After an hour, my contact walked me back to the hotel and I was picked up by a higher adminstrator for a driving tour of the campus. It’s important to remember that the university staff are trying to sell you on the university and moving to that particular area. Feel free to ask questions about communities where staff tend to live, the cost of living, transportation to campus, etc. After driving around campus, we visited a few nice neighborhoods where many staff members chose to live. We soon arrived in town and were met with the head of the search committee for dinner. Both staff members told me about their favorite restaurants and hang out spots in town. Overall, our chats were relatively informal. They both recognized that moving to a new place for a new job was a big adjustment, and wanted me to feel free ask honest questions: Where do people live? Where is the nearest mall? What do people do for fun? Don’t feel silly, it’s your life and you should do all the research you can to determine if both the position and location are a good fit for you! This dinner experience will help you relax during the more formal interview, as you feel that you know a few friendly and familiar faces. I was dropped off back at the hotel around 9 p.m.
I suggest practicing your presentation at least twice before bed, with a timer and looking into a mirror. It is important to remember that your audience will care just as much about your presence and style as they do about your content. They want to get a sense of how you are as a public speaker and how comfortable you would feel providing library instruction. My topic was ultimately opinion-based, so I chose 5 key points and elaborated on each. I was sure to focus on aspects mentioned in the job description brought up over dinner, including openness to change, creativity, and emerging technologies.
Flash forward to the next morning:
I set an alarm extra early the next morning. It is important to leave time to check out and have your bags stored (believe it or not, there was a line to check out at 7:30 a.m.)!
I was met by 4 staff members (1 who had given me my first tour and 3 new faces) for breakfast at 7:45 a.m. I strategically ordered last, so when the three staff members all chose the buffet breakfast, I chose the same (I wanted to show that I was flexible). It is important to remember that while conversations can be casual, they are still making impressions of you. Try to be friendly and give them a sense of who you are, but avoid anything too personal or that could be interpreted in multiple ways. Additionally, this sounds simple, but try to avoid messy foods and plan on eating quickly: the majority of the meal was spent answering questions, with not much time to eat.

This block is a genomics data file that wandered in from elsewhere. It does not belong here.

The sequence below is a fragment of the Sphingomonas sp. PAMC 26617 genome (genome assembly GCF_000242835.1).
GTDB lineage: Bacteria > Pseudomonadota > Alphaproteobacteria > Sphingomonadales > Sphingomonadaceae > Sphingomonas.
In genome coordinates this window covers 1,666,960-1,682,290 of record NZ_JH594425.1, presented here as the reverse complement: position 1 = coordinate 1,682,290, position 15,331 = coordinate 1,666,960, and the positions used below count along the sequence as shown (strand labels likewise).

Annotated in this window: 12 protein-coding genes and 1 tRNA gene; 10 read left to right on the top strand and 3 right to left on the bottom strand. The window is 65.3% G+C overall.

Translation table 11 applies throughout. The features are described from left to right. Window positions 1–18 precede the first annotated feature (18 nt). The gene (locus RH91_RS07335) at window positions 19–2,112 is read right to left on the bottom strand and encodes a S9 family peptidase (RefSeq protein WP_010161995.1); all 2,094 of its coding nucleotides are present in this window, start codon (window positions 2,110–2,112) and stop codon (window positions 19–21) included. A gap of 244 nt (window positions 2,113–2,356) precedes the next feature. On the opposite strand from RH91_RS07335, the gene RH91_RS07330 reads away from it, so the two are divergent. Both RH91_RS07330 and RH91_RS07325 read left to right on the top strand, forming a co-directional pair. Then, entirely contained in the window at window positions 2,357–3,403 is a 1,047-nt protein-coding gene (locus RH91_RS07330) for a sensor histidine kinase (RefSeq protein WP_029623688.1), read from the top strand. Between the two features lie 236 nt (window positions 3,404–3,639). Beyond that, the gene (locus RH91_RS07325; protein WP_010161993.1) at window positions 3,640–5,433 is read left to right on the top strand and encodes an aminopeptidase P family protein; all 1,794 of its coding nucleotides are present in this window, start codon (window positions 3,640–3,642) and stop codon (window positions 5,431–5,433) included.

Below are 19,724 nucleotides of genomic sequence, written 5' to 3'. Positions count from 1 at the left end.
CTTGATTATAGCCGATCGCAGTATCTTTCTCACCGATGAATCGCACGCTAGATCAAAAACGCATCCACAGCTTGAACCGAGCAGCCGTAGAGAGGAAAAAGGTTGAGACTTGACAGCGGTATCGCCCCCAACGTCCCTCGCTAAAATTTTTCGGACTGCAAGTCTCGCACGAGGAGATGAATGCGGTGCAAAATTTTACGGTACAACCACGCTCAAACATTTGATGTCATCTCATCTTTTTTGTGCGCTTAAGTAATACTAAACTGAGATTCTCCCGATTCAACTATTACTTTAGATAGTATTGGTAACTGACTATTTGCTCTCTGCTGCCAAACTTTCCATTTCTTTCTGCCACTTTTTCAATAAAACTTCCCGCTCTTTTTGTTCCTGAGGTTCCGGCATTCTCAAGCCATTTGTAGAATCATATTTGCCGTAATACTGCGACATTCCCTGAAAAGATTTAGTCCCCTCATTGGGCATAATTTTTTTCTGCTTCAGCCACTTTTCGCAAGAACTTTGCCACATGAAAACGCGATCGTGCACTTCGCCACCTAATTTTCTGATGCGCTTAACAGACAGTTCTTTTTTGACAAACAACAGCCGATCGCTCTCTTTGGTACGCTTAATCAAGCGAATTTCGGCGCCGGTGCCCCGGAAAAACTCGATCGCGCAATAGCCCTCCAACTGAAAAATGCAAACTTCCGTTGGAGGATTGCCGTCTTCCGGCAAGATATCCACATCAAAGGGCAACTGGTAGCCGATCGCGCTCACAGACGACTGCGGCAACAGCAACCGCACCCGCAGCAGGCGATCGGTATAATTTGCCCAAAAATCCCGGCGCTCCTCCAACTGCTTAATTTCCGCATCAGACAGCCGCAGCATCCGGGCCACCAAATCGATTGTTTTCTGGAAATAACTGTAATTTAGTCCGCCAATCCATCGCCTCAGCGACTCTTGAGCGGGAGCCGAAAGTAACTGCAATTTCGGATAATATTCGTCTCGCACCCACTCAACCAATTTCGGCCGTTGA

After breakfast, I was escorted to the room where I would give my presentation. I was ready to “get it over with,” so I could relax again. Please, please save your presentation in your email, on a flashdrive, and another backup method for good luck! It happened that the room I was in did not have a place for me to plug in my flash drive, so I had to pull it from my email. I chose to not bring formal notes, because I wanted to speak from memory and not spend time constantly looking down. While the entire staff of the library was invited (OH MY), only about 20 people came and only a few tuned in to watch live video feed. The audience included librarians from various departments, paraprofessional library staff, teaching faculty, library administrators, the assistant dean, library director, and the search committee.
After the initial introduction, I began to relax and go through my presentation just as I had practiced. At this point, your content is set; it is up to you to come across as friendly, a good public speaker, creative, passionate, and genuinely interested in your audience. I tried to make eye contact with different audience members and move around. My presentation was a mixture of things I saw as important to librarianship, current roles, potential future roles, and example of projects I had completed in my professional experiences.